Banking on quality education and training, youth remain central to the changes that should shape economic growth and development agenda in the post-pandemic era. This fact is even more concrete and compelling in Africa, where the median age is barely 20 years. The youth-centric TV broadcast re-emphasised the key areas of skills development that youth need to give priority in the new era to have a fair chance at global competitiveness: digital literacy and fluency, data literacy, global awareness, and refining talents to produce skills that can attract compensation at competitive rates. Up to this point, the agreement on the utility of data and digitalisation for mutual progress across generations remained unanimous — both at the graduation ceremony and the IBD youth forums. The wave of digital transformation, at first sight, presents a ready advantage to the techno-savvy and mainly youthful demographic in the digital economy. This apparent unanimity was, however, challenged as the dichotomy between age and productivity in the academia played out when the country’s Cabinet Secretary for Education, Prof. George Magoha, made a strong appeal for retaining productive professors with unrivalled experience irrespective of their advanced age. He cited that such a special class of experts can deliver “four times more than” the younger generation despite the higher digital literacy of the latter. He also challenged the young graduates to create jobs instead of looking for employment.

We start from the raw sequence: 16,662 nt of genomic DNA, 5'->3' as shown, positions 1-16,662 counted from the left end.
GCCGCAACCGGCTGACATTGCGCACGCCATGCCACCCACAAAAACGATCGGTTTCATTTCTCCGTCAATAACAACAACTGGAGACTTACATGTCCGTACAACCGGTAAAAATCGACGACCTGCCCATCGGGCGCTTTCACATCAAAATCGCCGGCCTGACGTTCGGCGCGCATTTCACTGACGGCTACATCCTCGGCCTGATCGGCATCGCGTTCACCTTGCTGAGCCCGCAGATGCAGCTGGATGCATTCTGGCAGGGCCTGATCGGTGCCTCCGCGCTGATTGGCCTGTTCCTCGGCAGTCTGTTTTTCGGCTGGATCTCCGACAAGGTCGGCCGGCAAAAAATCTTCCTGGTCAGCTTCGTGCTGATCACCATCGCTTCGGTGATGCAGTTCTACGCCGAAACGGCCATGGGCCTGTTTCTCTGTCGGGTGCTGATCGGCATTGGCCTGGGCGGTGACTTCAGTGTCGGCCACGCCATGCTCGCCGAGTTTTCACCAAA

The Critical Intergenerational Questions

For the education sector, a day of confluences like this must be pregnant with symbolism, meaning, and reflection as the future of a nation confronts the uncertainties of COVID-19. The world has been treated to closures and re-closures of learning institutions because of the disruptive and resurgent waves of the pandemic. Youth unemployment is a real and growing threat to national development and deserves a more participatory and solution-oriented discussion than isolated policy statements. The following questions should find a central place in shaping reflective and generative dialogue towards reopening learning institutions and ensuring a more impactful post-COVID education sector in Kenya and beyond.

1. With the pandemic-related decimation of private schools and the public-health imperative of social distancing, do we have enough well-equipped and conveniently located public primary and secondary schools to serve the country’s growing number of learners, who are entitled to basic education as a right?

2. Are learning centres equipped to the degree of preparedness that can qualify them as centres for identifying, nurturing, and maturing talents into market-ready skill sets for employability and job creation?

3. Which time-normalised model has been developed to fairly gauge productivity and rewards across the board in the academia, a sort of “Relative Academic Mass” which will ensure no injustice to particular experience and age cohorts, since age and work experience mostly tend to go together?

4. How robust and well-supported are the mentorship programmes in place to sustain skills transfer and reverse mentorship, given the unforgiving speed of technological innovations accelerated by digital transformation?

An open and multi-stakeholder approach to the four questions could well be the fast lane to a just and win-win engagement of the young and their seniors effectively in national transformation. It is not about which party wins the argument as hero, but what works across the board as a sustainable win-win score where it matters most for both parties.

Nashon J. Adero

Nashon, a geospatial expert, lecturer and trained policy analyst applies dynamic models to complex adaptive systems. He is a youth mentor on career development and the founder of Impact Borderless Digital.